Meanwhile, Prime Minister Narendra Modi’s push to make India a tech powerhouse is gaining traction on many other fronts — global firms from Apple Inc. to Samsung Electronics Co. are moving manufacturing to the country, while internet leaders Meta Platforms Inc. and Google are after its hundreds of millions of online users.

There are few signs, however, that startups are yet benefiting from that trend. A sudden decline in tech valuations last year, coupled with rising interest rates and slowing economies, caused venture capital firms to push the brakes on new funding rounds, with emerging markets like India getting hit hard.

For Byju’s, adding to that challenge was a sudden slowdown in demand for online education services. While signups jumped during the pandemic, India’s cost-conscious consumers were quick to curb spending on its services once schools, universities, and offices reopened. Some moved to cheaper rivals.

Cut-throat competition in India’s consumer market is an all-too-familiar problem for Apoorva Mishra, founder of Dusminute, whose app connects apartment-complex residents and office tenants with electricians and plumbers and lets users order gro-ceries. After relentless discounting by rivals made it hard to retain customers, the company decided to shut down and lay off its 200 workers late last year — only to be saved at the last moment by a group of angel investors.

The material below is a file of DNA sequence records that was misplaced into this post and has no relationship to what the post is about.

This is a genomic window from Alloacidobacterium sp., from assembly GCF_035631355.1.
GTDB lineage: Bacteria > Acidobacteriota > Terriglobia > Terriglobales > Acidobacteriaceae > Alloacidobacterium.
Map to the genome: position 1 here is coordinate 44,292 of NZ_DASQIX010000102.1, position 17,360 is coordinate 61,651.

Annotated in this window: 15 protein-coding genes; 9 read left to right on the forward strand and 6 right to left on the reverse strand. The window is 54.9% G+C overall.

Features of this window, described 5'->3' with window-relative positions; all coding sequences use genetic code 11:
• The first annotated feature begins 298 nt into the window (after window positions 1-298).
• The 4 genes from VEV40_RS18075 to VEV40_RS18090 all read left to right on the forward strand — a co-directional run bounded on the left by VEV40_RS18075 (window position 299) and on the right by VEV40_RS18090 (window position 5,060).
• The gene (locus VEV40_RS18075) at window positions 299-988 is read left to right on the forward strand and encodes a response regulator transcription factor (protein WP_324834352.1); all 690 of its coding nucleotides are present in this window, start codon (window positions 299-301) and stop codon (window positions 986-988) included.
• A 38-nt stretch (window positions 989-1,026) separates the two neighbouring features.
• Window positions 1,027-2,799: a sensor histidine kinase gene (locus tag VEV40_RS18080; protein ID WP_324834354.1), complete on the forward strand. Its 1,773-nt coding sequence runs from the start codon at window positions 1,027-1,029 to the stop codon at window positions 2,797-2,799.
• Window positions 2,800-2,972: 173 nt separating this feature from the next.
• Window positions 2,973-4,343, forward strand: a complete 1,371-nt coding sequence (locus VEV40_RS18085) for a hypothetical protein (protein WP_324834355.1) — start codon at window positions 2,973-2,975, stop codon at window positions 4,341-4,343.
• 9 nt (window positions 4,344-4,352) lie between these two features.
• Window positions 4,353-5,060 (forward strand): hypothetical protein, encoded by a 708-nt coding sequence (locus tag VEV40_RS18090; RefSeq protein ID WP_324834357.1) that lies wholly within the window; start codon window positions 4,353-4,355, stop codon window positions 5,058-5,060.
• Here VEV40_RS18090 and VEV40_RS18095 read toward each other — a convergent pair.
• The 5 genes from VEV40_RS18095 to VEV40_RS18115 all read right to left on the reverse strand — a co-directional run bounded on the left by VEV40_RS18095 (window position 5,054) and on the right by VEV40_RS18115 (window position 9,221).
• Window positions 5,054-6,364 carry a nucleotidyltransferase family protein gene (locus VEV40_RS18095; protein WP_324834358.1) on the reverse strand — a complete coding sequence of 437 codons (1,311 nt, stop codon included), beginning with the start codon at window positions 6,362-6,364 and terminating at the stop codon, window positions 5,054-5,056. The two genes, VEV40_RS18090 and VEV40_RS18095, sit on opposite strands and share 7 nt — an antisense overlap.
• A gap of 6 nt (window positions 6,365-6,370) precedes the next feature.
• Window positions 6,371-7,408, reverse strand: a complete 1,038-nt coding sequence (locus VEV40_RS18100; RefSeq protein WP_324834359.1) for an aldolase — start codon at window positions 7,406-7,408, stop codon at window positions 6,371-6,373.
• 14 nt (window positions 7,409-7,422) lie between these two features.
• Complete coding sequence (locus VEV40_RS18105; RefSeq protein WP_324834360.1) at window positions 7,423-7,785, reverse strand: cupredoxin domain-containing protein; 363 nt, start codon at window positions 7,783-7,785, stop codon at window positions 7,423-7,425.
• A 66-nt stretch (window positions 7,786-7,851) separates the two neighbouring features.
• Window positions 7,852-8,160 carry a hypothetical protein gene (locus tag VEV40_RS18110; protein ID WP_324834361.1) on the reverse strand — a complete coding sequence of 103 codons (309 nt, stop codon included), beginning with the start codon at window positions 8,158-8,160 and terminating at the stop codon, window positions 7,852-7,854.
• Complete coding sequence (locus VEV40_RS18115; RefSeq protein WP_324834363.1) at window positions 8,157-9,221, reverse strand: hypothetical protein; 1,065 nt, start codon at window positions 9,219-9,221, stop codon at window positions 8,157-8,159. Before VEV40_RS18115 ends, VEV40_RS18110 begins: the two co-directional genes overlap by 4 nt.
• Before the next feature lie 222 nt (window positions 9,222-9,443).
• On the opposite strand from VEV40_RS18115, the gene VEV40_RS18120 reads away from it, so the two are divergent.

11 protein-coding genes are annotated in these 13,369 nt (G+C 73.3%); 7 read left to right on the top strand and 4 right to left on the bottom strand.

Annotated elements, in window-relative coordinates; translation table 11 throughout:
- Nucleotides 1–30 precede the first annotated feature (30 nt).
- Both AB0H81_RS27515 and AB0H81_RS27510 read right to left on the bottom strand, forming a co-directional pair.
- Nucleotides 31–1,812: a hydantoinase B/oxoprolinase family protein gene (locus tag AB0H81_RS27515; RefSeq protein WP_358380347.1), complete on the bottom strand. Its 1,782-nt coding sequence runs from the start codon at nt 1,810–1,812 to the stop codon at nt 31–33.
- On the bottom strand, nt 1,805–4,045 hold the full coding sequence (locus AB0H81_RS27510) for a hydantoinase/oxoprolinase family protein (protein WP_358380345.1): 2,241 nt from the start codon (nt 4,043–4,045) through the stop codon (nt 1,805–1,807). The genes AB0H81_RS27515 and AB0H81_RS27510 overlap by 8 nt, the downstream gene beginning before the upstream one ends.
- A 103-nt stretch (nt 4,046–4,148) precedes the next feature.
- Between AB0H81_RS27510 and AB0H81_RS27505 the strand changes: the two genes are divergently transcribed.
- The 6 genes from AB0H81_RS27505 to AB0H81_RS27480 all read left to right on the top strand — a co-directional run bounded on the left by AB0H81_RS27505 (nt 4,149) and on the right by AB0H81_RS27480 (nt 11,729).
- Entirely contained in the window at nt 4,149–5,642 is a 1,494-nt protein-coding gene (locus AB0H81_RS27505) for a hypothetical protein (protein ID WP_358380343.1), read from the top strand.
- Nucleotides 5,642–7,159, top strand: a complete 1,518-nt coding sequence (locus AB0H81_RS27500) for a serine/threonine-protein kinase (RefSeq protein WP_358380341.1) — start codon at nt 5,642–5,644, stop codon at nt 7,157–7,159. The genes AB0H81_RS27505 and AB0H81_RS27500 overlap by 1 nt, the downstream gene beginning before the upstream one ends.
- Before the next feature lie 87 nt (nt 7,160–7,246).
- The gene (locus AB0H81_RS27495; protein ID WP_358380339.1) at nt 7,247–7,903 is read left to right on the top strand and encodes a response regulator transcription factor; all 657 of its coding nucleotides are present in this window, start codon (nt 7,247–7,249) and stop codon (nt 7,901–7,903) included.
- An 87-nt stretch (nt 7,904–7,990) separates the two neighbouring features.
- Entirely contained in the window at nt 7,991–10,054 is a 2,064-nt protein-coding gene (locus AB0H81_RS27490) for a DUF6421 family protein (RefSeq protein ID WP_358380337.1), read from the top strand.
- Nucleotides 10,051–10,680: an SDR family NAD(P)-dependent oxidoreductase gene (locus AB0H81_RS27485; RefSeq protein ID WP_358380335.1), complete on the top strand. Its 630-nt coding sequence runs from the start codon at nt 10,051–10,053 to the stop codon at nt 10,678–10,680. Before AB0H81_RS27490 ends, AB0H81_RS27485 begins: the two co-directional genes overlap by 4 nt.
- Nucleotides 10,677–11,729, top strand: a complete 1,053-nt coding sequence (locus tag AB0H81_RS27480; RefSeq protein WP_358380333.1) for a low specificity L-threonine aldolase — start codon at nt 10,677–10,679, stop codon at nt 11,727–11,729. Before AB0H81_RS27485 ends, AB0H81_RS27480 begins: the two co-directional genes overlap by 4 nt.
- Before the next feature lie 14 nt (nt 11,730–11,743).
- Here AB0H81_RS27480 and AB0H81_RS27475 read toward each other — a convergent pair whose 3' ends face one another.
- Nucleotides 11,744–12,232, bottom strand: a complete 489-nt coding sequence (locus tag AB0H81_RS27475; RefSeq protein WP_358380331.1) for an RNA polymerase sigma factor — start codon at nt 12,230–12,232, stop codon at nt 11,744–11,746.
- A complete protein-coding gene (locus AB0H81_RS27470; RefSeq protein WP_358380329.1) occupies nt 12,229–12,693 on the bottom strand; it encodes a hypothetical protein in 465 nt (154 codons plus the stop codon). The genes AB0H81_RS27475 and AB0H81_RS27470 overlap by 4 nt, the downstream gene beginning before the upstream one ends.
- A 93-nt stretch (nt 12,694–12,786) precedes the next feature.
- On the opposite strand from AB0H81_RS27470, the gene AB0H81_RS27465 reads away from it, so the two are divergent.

“The lack of loyalty is primarily because of the hyper-competitive space,” Mishra said. “There’s always five other people who are saying that I’ll do this job for 50 rupees less.”

The additional funding helped Dusminute survive. It has now increased its staff to 250 people and expects to break even an an adjusted basis in July, he said. His company has raised about 240 million rupees ($3 million) and is confident it can soon raise a further 120 million rupees as investors focus more on profitability and not just growth.

Disappointing high-profile market debuts, many of which were criticized as overpriced at the height of the boom, have also had an adverse impact on India’s startup ecosystem. Digital payments giant Paytm went public in one of the most disastrous IPOs of all time in 2021, and still languishes at 60 percent below its offer price as it struggles to reverse losses.

Two other prominent IPOs, delivery provider Zomato and online insurance marketplace Policybazaar — both contenders in India’s competitive consumer internet market — have fared better but are still down about 50 percent from their highs. Like Paytm, the firms are still working to reach break-even.